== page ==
“Mad Men” Mania is upon us this week as Newsweek devotes this week’s issue to a retro look at the watershed 1960s, the era in which the long-awaited Season Five of the drama is situated. We learn from coverage elsewhere that everybody from Estée Lauder to the Grand Central Oyster Bar to books with Mad Men (and Women) themes hope to hop aboard the express when it pulls out of the station a week from tonight.
“It is hard to overstate the hype surrounding the return of Mad Men, whose long period away from U.S. television screens was caused by complex contractual negotiations prompted by its massive global success” writes Paul Harris in The Guardian.
Newsweek/Daily Beast editor-in-chief Tina Brown writes in an introduction to the issue that Hill Holliday creative director Lance Jensen suggested that it would be “eye-catching” for the pages to “reflect not just the editorial look of the ’60s but also the advertising idiom of the time.”
As a result, “creative directors from agencies all over were diving into their vaults to dust off visuals from old accounts like Spam, Tide, Dunkin Donuts and Hush Puppies,” Brown writes. “Ad agencies like Brand Cottage, not around in those days, went retro just for kicks.”
And, Brown writes gleefully, “I spent a happy hour before Christmas trawling through ancient footage at the BBDO agency that featured an on-camera office tour conducted by a voice of God. A snippet: ‘And here we are at the entrance of Madison Avenue’s thriving advertising agency with that requisite of all successful agencies, a very attractive receptionist’ (zoom in on winsome blonde).’”
Other advertisers in the issue include Allstate, Benetton, Bloomingdale’s, British Airways, Domtar paper, John Hancock, Geico, Lincoln, Mercedes-Benz, New York Life, Old Forester bourbon, Triumph motorcycles, Ultimat vodka and Johnnie Walker, Stuart Elliott reports in the New York Times, as well as the aforementioned Estée Lauder, which is introducing “a Mad Men Collection of makeup in colors and packages inspired by the brand’s products of the era.”
Stories include a retrospective by distinguished Newsweek Washington correspondent Eleanor Clift, who began her career as a secretary back in the day.
“When I started …,” she writes, “[I was] thrilled to be where what I typed was interesting. I was the daughter of immigrants, my father had a deli, and my mother made the potato salad and rice pudding. It didn’t occur to me that I could be a reporter or a writer, but the frustrations that within the decade would produce a women’s movement were taking root at Newsweek.”
Indeed, Robin Givhan answers the burning question, “Where have all the cone bras gone,” in a piece titled “The Evolution Of The Bra, From Mad Men's Day To Our Own.” In one ad from the era illustrating the piece, a woman sits atop a desk with both a blue and a pink rotary-dial phone, chatting with a big grin on her face but wearing nothing else except a knee-length skirt and a cone bra. “I dreamed I went to work in my maidenform® bra,” the ad reads.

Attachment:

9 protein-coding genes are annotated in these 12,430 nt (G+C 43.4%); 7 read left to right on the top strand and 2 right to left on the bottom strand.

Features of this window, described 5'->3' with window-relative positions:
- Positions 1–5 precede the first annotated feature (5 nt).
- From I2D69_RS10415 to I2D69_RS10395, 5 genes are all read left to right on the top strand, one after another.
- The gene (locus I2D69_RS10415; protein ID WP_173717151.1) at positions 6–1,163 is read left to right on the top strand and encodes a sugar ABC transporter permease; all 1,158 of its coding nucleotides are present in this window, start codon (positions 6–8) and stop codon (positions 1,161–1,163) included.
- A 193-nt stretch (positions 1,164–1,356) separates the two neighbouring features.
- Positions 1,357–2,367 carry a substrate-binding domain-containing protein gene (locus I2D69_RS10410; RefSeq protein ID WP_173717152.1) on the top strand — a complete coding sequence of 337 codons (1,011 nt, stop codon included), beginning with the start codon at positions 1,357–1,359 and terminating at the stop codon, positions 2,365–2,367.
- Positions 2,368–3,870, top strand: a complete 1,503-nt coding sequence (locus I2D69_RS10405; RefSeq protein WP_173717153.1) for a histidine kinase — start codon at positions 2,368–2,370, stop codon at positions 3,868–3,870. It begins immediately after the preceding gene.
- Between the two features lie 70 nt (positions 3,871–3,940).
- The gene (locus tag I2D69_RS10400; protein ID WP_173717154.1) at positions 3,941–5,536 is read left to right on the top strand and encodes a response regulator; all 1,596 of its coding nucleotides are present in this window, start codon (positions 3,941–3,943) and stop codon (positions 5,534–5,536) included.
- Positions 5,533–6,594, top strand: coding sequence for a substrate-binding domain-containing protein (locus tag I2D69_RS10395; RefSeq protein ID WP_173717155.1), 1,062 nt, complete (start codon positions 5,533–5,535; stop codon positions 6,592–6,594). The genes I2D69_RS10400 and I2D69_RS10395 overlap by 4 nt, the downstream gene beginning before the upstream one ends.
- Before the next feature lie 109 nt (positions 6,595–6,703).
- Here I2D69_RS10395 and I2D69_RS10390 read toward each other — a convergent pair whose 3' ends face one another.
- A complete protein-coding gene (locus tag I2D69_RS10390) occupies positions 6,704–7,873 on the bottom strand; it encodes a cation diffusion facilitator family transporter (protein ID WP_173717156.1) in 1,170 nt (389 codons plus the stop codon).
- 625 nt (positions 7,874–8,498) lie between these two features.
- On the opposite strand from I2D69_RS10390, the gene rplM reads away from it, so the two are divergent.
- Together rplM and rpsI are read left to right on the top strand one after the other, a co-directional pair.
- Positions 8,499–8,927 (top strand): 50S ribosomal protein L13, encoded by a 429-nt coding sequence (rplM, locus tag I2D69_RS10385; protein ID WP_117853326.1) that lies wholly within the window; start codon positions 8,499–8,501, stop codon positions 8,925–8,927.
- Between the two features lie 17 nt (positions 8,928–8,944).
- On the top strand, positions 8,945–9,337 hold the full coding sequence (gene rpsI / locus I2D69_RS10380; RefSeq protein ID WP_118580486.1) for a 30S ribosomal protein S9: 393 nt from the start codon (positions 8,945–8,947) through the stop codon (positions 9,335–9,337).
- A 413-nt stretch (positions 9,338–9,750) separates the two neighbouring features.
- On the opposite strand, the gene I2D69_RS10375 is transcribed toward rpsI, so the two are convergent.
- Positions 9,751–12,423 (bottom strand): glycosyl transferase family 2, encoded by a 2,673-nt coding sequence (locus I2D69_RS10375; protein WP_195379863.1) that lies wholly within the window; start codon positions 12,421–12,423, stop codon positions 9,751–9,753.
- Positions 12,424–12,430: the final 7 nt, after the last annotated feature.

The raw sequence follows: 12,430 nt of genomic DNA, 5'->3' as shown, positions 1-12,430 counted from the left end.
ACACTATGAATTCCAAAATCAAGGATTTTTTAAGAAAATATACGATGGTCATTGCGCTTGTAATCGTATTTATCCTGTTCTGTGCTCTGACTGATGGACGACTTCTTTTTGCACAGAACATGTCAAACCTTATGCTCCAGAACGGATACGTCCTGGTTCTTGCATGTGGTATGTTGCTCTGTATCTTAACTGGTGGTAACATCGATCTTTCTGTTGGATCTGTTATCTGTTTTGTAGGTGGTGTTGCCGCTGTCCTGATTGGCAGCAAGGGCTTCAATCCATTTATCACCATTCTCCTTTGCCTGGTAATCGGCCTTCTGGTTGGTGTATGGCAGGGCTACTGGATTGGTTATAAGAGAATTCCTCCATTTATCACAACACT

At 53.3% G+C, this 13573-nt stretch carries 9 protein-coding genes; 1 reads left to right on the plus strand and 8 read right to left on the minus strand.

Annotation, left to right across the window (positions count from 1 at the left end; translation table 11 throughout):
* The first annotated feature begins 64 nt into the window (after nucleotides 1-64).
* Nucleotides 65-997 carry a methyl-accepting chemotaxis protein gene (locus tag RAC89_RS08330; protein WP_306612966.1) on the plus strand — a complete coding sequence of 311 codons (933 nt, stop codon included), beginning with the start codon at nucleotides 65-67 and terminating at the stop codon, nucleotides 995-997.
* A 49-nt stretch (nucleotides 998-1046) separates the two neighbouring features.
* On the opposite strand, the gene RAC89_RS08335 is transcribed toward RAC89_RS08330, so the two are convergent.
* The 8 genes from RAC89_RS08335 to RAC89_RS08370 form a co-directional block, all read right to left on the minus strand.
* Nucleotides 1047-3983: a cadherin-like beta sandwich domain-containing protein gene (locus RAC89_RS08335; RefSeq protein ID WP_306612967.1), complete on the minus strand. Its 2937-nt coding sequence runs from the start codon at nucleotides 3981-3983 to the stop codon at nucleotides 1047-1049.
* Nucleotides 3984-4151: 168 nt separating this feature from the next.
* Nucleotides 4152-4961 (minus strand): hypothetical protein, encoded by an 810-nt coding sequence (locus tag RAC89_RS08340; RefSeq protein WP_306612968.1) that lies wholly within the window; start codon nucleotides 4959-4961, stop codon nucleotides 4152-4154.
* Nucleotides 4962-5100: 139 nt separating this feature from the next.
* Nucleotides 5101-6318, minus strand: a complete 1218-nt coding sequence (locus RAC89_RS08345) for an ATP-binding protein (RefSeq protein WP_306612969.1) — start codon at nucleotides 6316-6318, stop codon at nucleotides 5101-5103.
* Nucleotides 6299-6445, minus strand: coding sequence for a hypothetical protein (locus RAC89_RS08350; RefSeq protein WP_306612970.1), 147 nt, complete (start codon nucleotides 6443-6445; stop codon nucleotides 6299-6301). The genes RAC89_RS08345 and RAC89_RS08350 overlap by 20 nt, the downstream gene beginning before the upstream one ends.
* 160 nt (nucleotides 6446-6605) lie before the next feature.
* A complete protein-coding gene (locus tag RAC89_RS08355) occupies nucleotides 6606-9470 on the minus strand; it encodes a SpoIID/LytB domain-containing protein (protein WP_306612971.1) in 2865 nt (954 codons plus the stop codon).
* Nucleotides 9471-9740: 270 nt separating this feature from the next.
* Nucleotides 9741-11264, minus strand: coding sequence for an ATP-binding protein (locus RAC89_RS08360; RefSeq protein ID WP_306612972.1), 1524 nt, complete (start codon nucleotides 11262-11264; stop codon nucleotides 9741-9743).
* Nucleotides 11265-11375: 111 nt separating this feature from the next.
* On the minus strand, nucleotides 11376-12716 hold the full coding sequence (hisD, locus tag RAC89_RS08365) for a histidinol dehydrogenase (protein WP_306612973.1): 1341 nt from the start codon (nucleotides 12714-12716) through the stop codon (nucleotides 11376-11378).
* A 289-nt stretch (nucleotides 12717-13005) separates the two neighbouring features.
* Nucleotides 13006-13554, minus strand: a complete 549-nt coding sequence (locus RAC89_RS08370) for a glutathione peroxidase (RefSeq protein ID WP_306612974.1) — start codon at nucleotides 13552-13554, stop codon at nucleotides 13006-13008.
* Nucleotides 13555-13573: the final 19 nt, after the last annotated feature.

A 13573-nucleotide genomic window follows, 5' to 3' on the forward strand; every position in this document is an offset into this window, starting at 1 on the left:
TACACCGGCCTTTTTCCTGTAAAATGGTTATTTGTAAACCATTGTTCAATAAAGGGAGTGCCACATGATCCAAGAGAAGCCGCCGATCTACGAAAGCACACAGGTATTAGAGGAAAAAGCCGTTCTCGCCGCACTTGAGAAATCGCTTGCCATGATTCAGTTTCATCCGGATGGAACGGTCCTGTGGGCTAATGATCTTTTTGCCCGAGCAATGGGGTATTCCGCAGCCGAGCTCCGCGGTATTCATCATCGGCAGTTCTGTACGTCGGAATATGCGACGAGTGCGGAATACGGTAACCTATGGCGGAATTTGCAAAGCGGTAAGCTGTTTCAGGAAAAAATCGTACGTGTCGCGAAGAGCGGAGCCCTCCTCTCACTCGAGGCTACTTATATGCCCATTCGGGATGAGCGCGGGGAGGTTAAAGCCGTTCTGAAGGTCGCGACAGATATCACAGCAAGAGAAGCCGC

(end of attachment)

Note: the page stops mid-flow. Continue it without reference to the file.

In a bonus video on The Daily Beast website, legendary art director George Lois talks about the creation of the Volkswagen “Think Small” ad with his partner, copywriter Julian Koenig who came up with the line before “the ad took on a life of its own.”
AP travel editor Beth J. Harpaz has a piece about New York bars and hotels that are cashing in on the fervor for the show. The Roosevelt Hotel, for example, “where Don stayed after his wife Betty threw him out, is offering a ‘Mad Men in the City’ package, starting at $425 a night through June 30, so guests can "experience New York City as Don Draper would,’” Kevin Croke, the hotel's director of sales and marketing, tells Harpaz.
“The package includes accommodations, '60s-era themed cocktails at the hotel's lobby-level Madison Club Lounge or its rooftop bar, called mad46. Guests also get a DVD of the show's fourth season, a copy of The Unofficial Mad Men Cookbook, and tickets to the Paley Center for Media … where the hotel has reserved a screening booth for viewing ads from the era.”
The Guardian’s Harris reports that “fashionable clothes and shoes with a distinctively 1960s look are all the rage” in U.S. shopping malls and he says that the “show has also spawned a mini-publishing boom. There are two Mad Men cookbooks,” in fact, “which feature retro recipes such as Waldorf salad and oysters Rockefeller. There is a guide to imbibing called How to Drink Like a Mad Man, a reprint of a genuine 1962 humorous tome called The 24-Hour Drink Book: A Guide to Executive Survival.”
A gallery of seminal ‘Mad Men’-Era covers -- the Warren Commission Report on the Kennedy assassination (10/4//64) and “Harlem: Hatred in the Streets: (8/4/64), for example -- is accompanied by representative ads from the pages within. All are either for cigarettes or alcohol. Remember “Flavor that goes with fun.” That’s from Winston, which famously “tastes good…like a cigarette should.” And “The Gold Standard of Living,” which is for Old Grand Dad bourbon.
Paul Carr’s essay published in the Saturday edition of the Wall Street Journal –- “How I Stopped Drowning in Drink” –- clearly would have been as timely a read back then as it is today.